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billThe Onion, September 2006: “Sequestered in a private booth at a Pasadena-area Cheesecake Factory for nearly 25 minutes, a party of eight California Institute Of Technology physicists emerged exhausted but visibly excited Friday evening after successfully splitting the bill.”

Google Patent Application, October 2013: “For example, continuing with the example of FIG. 4, assume that Users A-C have drinks at a bar and User B pays a bill of $45 for the drinks. User B adds the payment transaction as an expenditure of the group and allocates $15 of the transaction to User A, $20 to User B, $10 to User C. In this example, the balance module 308 would update the individual balances of Users A-C to indicate that User B now owes $115 to User A ($130-$15) and User C owes $10 to User B ($0+$10).”

Yes, it’s true: In a classic example of parody coming to life, a newly published patent filing reveals Google’s ambitions to solve one of the most troublesome challenges known to humanity: Splitting the bill at the end of a meal.

The filing outlines a system (such as a mobile app) for automatically storing information about group expenses, tracking how much is owed by different people in the group, and ultimately settling the balance by transferring money between their respective accounts.

SplitBill

Appropriately enough, six Googlers are listed as inventors on the patent filing. Is there any doubt how they came up with this idea?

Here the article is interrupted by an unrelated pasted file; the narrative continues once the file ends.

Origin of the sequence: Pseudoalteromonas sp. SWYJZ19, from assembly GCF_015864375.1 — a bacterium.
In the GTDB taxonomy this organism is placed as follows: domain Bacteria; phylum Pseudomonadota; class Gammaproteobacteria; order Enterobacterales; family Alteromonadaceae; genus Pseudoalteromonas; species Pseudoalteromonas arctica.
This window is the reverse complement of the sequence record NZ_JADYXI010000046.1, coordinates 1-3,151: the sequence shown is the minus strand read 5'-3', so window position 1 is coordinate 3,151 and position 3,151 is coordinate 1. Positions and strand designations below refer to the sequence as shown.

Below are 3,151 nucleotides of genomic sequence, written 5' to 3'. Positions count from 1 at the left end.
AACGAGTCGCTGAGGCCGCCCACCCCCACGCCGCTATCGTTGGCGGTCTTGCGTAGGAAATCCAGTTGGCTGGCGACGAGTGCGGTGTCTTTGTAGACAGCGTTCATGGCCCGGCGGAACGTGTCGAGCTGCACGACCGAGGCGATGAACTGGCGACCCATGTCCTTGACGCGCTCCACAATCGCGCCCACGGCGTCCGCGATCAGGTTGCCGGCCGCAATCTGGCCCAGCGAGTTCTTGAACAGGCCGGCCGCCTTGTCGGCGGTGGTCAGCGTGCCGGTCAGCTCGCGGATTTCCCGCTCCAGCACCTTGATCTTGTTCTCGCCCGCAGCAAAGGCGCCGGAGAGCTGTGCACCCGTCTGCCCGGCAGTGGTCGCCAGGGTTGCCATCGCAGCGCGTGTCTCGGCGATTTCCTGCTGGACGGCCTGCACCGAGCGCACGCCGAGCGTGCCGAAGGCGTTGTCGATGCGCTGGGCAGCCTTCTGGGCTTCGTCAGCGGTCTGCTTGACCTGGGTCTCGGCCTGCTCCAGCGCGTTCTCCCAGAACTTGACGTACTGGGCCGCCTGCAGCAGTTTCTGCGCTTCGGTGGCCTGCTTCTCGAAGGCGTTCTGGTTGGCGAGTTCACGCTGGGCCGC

“Oftentimes, people engage in activities as a group,” the filing says. “For example, a group of friends may go on vacation together, plan an event together, or go to dinner. When the group incurs a bill, typically one of the group members will pay the bill out of convenience and expects to be paid back by the other group members. However, some group members may not pay back their entire share of the bill or may forget and not pay back their share at all. This is unfair for the group member that paid the bill. Thus, there is a need in the art for an efficient way to track group expenditures and settle balances between group members.”

At times the patent application reads like the plot for a Seinfeld episode. Here’s another “hypothetical” example from the filing.

As an example, assume that a group is created to track and manage the expenditures of four friends (Friends 1-4) while on vacation in Miami. While on vacation, one of the days only three of the friends (Friends 1-3) go eat lunch at a restaurant because Friend 4 is not hungry at the time. The bill for lunch is $60 and Friend 1 pays the bill using a mobile payment service available on his device 104. Friend 1 adds the lunch as an expenditure of the group. When the form is presented to Friend 1 for the lunch, Friend 1 indicates that the lunch should be allocated to Friends 1-3. The lunch is not allocated to Friend 4 because Friend 4 did not participate in the lunch. Further, Friend 1 provides the following amounts of allocation in the form: Friend 1 $25, Friend 2 $16, and Friend 3 $19. In this example, the amount of allocation for each friend is based on what each friend ordered during lunch.

The patent application, “Tracking and Managing Group Expenditures,” was originally filed in March 2012 and made public this week.

Top photo by Flickr user Scorpions and Centaurs  

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